It’s harvest time, and if you’re lucky, you have plenty of produce from your garden to go around. Canning it is a great way to preserve it and share it with family and friends, but it can be risky if it’s not done correctly. Before you get started, it’s important to be knowledgeable about proper canning techniques so you can make sure your home-canned vegetables aren’t contaminated by the germ that causes botulism.
What is botulism?
Botulism is a rare but serious illness caused by a bacteria that produces powerful toxins that can lead to serious illness, including paralysis, and even death. The bacteria produce hardy spores that can survive in soil. Fruits, meats, fish, and vegetables could be contaminated with the bacterial spores before they are canned. The spores can survive, grow as bacteria, and produce toxins in improperly canned jars of food. It can be deadly to take even a small taste of food that has this toxin in it.
How do people get botulism?
Botulism infections generally fall into three categories; foodborne botulism, which we are talking about today, infant botulism, and wound botulism. Home-canned vegetables are the most common cause of foodborne botulism outbreaks in the United States. They also have caused outbreaks in Idaho.
What are the symptoms of botulism?
Symptoms may include double or blurred vision, drooping eyelids, slurred speech, difficulty breathing or swallowing, dry mouth and muscle weakness with paralysis. They generally start anywhere from 8-36 hours after eating contaminated food. Call 911 or get to an emergency room as soon as possible if you see signs of this disease. Prompt treatment drastically reduces the risk of death and long-term health problems.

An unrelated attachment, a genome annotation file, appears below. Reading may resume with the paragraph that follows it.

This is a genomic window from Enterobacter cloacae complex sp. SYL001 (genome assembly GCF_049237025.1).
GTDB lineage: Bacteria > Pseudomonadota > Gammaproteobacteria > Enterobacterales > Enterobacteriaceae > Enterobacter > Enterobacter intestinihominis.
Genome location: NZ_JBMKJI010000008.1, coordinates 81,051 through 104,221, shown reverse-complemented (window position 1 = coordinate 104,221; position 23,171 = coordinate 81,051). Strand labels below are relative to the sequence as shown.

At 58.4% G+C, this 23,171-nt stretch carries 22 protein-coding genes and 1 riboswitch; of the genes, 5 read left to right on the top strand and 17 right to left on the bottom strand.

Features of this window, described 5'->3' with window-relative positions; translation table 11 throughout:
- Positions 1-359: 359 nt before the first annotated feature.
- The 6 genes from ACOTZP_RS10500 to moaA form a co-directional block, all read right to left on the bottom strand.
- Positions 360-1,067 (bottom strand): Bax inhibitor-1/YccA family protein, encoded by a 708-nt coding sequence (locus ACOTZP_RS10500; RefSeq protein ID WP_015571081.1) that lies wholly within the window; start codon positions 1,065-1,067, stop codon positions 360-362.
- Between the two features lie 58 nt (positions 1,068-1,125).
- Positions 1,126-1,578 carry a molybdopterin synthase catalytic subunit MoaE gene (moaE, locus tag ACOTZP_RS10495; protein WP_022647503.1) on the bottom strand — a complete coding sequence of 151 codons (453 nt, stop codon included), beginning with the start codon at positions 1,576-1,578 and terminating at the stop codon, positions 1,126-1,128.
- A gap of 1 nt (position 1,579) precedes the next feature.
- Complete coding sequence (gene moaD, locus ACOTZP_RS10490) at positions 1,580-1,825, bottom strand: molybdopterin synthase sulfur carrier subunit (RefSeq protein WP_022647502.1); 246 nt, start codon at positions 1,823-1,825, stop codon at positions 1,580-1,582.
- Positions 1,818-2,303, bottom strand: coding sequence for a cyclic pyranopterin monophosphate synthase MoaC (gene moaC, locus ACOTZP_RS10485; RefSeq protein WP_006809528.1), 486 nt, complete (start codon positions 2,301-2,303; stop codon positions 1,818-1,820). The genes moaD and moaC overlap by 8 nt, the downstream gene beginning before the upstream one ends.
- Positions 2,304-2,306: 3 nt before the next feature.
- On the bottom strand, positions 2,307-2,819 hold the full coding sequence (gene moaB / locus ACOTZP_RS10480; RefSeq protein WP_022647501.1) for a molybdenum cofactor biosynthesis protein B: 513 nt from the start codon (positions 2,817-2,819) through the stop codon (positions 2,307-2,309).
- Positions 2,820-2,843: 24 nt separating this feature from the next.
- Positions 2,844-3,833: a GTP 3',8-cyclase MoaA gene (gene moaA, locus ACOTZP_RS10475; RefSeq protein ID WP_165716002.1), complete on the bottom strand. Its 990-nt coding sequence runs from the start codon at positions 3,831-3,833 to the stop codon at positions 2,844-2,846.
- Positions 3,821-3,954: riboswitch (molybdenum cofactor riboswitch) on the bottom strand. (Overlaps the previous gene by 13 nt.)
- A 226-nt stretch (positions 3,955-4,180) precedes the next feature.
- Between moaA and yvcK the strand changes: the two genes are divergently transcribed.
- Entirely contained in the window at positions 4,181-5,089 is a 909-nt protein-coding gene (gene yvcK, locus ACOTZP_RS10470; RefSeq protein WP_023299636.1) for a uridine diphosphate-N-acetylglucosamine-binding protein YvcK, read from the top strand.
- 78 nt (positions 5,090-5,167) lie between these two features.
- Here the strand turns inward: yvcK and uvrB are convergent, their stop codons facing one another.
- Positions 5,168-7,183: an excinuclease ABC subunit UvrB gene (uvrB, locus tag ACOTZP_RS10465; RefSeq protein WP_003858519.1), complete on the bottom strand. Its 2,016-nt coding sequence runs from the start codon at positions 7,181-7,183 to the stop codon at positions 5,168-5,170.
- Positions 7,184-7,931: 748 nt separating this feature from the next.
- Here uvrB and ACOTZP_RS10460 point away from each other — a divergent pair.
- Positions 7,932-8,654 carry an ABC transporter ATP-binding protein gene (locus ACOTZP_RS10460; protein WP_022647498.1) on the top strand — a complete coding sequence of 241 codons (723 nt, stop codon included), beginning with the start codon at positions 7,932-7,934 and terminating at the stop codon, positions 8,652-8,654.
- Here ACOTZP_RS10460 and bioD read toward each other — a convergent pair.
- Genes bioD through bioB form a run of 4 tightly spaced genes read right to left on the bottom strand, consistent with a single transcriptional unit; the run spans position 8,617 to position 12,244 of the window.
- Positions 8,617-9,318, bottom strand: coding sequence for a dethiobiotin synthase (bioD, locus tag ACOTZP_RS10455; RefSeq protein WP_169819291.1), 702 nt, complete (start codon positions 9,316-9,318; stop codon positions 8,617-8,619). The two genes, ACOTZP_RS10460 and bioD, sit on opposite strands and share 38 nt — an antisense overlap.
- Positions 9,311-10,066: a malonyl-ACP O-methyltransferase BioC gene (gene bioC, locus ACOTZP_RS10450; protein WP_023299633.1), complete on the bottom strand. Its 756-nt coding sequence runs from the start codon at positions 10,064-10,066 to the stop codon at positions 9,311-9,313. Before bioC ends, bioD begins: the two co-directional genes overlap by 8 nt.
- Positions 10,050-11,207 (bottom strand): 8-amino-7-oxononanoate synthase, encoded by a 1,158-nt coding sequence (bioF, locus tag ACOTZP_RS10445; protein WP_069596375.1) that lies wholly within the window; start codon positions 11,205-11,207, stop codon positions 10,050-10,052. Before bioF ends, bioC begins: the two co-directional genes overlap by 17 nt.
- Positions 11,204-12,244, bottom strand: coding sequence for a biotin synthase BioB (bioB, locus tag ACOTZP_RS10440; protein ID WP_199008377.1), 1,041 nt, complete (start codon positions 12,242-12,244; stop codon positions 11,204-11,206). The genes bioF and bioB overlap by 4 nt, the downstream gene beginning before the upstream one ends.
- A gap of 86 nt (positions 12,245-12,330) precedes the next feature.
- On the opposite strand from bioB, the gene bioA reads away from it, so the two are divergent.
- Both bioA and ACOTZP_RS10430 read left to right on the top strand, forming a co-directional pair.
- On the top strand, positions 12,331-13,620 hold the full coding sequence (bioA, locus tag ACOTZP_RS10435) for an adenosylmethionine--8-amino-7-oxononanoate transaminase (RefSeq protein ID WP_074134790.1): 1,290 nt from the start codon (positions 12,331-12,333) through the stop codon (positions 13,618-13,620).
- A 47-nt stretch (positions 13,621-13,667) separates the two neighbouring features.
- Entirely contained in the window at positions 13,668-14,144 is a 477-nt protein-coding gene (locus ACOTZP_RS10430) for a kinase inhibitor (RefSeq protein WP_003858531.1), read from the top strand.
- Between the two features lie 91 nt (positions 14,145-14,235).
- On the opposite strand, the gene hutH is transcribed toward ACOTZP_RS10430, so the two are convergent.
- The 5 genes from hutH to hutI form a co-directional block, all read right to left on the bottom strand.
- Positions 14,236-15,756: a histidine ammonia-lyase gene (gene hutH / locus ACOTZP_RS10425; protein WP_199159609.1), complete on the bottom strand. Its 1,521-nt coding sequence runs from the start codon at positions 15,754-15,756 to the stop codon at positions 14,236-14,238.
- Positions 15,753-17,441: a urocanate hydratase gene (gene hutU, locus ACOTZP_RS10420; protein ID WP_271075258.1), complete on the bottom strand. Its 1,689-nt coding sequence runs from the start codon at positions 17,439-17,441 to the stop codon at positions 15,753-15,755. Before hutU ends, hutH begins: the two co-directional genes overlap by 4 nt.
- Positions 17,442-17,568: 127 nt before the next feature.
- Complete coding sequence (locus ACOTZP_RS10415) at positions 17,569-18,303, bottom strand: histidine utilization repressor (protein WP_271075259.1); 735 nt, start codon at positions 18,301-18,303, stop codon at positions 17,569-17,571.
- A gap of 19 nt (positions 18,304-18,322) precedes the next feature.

Are there ways to tell if a jar of food might be contaminated?
If the container is leaking, bulging or swollen, or it looks damaged or cracked or abnormal in any way, don’t eat the contents. If it squirts liquid or foam when you open it, throw it away, and then wipe up the spill using a solution of a quarter cup bleach for each 2 cups of water.
Jars of improperly canned vegetables and meats can contain the deadly botulism toxin without showing signs of spoilage. You can’t taste it or smell it, so you don’t even know it’s there, and it can kill you. The toxin can be absorbed through the skin, so always wear waterproof gloves to avoid exposure to the toxin if you must touch potentially contaminated contents. Finally, if the food is a funny color or is moldy or smells bad, don’t eat it. When in doubt, throw it out!
What’s the best way to be sure you haven’t contaminated your canned foods?
You can use modern preservation techniques and the right equipment for the kinds of foods you are canning. You should use a pressure canner or boiling water canner and be sure the gauge on it is working properly. Pay special attention to the processing times for low-acid vegetables like green beans, carrots, and corn. The USDA, Centers for Disease Control and Prevention, and county extension offices all have useful, step-by-step information about canning on their websites.
- Home canning and botulism from the CDC
- USDA Complete Guide to Home Canning
- FAQ from U of I Extension